First, keep pushing forward. Change is not easy and it’s important to keep in mind that it is often resisted because people are used to and comfortable with the status quo.
Putting in place effective change management processes with continuous communications — including listening to and addressing staff concerns — will help with the resistance to change. People need to understand why a change is happening. Once they understand how it is impacting them directly, the value to their day-to-day operation and the way it will improve their processes, they can begin to embrace change. In this way, pilot projects can be very effective in helping to demonstrate the value of something new.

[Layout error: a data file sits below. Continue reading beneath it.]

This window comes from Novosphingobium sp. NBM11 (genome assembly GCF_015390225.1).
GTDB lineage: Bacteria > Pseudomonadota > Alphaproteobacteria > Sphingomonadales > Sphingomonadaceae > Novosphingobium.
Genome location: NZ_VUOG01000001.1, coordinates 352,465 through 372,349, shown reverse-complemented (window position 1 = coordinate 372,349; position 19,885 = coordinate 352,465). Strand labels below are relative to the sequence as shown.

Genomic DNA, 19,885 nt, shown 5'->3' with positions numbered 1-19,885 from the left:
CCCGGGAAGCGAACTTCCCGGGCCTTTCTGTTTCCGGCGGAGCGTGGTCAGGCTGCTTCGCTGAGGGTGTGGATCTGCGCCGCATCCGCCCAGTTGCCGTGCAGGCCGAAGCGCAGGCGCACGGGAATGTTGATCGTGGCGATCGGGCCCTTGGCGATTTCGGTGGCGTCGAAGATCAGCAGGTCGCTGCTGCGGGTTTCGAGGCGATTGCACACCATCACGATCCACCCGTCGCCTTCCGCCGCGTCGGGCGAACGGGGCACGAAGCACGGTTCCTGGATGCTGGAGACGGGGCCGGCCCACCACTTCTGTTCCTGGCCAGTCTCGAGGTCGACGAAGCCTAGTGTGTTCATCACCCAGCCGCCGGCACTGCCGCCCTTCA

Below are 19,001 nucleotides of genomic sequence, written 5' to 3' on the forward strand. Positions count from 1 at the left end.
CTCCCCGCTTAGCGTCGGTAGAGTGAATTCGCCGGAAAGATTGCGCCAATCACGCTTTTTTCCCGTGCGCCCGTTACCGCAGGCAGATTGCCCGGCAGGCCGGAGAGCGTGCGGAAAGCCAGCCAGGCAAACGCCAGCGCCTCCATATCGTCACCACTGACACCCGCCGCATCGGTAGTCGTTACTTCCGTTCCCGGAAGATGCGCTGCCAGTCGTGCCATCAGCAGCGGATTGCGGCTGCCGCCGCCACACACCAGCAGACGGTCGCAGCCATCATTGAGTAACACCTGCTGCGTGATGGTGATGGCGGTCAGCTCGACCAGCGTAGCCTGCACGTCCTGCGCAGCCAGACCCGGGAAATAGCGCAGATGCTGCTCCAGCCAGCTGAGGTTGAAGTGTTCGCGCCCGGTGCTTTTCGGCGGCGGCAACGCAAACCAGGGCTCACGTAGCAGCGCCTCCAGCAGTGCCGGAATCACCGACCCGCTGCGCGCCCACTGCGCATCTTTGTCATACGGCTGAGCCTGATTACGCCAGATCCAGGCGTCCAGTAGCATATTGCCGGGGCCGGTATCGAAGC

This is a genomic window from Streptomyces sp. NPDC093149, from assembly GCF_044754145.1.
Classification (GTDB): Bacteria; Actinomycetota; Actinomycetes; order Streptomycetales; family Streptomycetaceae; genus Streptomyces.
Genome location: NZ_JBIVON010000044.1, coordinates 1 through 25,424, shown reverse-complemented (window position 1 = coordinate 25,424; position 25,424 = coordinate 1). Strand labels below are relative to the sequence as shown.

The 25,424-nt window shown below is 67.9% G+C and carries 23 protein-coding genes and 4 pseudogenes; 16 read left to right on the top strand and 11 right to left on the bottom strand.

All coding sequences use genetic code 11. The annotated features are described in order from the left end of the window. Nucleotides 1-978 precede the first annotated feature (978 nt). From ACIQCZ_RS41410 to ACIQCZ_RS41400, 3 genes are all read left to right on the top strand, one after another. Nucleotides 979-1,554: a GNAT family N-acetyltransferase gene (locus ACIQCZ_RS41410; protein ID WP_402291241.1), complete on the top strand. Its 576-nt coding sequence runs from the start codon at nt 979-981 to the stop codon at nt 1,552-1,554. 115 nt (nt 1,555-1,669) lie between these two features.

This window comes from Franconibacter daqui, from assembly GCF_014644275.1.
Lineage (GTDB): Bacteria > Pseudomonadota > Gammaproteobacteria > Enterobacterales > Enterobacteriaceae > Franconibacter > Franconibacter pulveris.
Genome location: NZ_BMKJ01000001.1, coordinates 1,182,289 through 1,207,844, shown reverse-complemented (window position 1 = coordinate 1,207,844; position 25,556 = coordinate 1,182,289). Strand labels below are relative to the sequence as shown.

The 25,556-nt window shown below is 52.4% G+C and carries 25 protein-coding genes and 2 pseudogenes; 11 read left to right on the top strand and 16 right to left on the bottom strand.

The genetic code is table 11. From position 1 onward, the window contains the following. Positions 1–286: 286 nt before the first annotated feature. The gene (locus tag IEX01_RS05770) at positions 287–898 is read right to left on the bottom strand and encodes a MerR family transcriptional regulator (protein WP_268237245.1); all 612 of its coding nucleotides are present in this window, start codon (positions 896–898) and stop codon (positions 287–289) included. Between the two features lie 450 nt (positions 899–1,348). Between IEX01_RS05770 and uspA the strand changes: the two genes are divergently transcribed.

Can you speak to your experience with crisis management and strategic planning? Given your expertise, what advice can you offer those in government contending with the COVID-19 crisis?
My experience with crisis management came on September 11, 2001. I was in my office at the Pentagon about 90 feet and three stories above where the airplane hit, and I suddenly found myself in the midst of a crisis. The first thing you have to do in a crisis is to deal with the issues at hand. We had to make sure we got all of our people out of the office safely. We had to secure classified information and, essentially, help to keep everyone calm and safe.